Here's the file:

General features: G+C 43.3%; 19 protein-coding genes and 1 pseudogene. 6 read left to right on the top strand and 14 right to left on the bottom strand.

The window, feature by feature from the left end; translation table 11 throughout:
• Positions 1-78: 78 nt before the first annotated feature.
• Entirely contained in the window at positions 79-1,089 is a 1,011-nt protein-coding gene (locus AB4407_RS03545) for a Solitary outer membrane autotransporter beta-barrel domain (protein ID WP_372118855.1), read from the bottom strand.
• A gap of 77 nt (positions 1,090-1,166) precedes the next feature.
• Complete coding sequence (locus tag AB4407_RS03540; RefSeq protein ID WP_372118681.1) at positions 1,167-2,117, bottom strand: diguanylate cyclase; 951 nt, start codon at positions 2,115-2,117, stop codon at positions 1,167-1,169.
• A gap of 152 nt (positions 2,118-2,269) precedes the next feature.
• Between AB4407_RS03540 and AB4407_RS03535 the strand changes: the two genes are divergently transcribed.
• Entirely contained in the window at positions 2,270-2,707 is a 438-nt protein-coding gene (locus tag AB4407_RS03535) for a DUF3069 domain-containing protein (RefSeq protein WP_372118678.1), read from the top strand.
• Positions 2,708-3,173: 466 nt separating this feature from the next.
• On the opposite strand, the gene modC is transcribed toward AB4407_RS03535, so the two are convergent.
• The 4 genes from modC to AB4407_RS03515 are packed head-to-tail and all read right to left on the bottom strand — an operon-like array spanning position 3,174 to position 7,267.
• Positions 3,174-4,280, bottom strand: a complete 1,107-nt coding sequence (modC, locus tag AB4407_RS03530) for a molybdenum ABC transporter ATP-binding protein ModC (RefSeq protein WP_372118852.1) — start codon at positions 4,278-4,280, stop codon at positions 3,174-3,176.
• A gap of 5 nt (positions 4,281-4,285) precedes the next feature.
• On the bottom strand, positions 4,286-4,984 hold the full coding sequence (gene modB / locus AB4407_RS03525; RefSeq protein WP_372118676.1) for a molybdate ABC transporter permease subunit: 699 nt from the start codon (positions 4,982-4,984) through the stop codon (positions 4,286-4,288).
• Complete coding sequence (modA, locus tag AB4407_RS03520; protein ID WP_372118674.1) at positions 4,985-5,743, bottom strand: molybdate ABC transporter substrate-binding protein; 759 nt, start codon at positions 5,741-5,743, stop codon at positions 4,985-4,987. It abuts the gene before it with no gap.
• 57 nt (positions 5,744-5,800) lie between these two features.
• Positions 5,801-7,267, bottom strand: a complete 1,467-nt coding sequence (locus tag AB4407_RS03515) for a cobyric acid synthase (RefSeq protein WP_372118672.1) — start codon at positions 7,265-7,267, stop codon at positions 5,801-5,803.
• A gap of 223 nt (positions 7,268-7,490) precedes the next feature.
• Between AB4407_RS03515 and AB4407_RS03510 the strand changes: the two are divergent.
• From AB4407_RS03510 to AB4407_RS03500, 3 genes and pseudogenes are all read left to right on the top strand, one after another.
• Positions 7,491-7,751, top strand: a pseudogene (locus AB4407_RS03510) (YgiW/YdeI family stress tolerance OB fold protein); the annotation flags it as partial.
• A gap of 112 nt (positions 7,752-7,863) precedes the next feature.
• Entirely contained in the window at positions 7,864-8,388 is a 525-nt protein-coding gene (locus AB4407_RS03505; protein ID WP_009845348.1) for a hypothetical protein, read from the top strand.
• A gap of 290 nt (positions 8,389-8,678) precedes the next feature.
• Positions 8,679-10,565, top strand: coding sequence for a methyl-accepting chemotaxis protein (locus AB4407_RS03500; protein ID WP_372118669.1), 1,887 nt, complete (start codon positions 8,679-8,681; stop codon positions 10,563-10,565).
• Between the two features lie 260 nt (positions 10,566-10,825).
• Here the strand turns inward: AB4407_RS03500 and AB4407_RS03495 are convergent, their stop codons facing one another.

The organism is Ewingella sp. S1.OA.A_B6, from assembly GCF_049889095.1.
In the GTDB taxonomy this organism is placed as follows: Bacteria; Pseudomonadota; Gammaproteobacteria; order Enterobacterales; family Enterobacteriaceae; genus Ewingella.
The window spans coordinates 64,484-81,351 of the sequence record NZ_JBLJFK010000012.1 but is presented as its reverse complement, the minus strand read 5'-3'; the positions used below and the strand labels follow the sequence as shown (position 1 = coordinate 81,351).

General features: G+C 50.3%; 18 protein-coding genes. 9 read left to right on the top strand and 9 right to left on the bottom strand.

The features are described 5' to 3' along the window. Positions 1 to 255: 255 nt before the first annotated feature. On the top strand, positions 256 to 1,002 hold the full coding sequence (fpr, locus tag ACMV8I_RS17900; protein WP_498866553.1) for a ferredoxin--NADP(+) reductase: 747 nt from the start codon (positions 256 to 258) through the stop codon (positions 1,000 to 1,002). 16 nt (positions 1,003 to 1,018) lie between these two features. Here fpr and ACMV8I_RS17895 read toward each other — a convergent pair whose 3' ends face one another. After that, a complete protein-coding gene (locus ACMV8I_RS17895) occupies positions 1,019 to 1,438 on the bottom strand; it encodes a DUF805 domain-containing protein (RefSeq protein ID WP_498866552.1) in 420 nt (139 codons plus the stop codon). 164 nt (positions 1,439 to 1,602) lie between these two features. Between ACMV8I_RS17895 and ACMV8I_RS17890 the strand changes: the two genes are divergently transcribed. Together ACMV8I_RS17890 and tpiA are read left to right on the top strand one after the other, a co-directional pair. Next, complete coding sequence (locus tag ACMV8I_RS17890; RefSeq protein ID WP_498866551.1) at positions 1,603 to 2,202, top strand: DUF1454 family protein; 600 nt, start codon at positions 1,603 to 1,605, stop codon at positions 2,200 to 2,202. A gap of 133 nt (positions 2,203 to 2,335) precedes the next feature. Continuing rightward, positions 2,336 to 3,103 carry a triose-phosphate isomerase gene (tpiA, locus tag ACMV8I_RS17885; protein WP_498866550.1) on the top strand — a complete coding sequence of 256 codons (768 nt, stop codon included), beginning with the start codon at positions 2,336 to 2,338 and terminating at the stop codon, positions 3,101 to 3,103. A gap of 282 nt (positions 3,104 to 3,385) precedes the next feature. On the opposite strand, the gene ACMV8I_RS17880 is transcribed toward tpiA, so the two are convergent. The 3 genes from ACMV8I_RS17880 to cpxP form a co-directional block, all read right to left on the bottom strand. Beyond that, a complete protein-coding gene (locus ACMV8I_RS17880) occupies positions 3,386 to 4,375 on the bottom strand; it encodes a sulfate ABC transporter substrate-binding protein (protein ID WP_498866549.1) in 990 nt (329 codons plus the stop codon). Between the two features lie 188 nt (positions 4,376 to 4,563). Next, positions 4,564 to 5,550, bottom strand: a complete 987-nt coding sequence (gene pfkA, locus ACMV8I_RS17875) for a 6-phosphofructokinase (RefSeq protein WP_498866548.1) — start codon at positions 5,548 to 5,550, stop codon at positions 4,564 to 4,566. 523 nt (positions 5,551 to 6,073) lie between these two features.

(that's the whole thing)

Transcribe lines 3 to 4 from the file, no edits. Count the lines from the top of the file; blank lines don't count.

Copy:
• Positions 1-78: 78 nt before the first annotated feature.
• Entirely contained in the window at positions 79-1,089 is a 1,011-nt protein-coding gene (locus AB4407_RS03545) for a Solitary outer membrane autotransporter beta-barrel domain (protein ID WP_372118855.1), read from the bottom strand.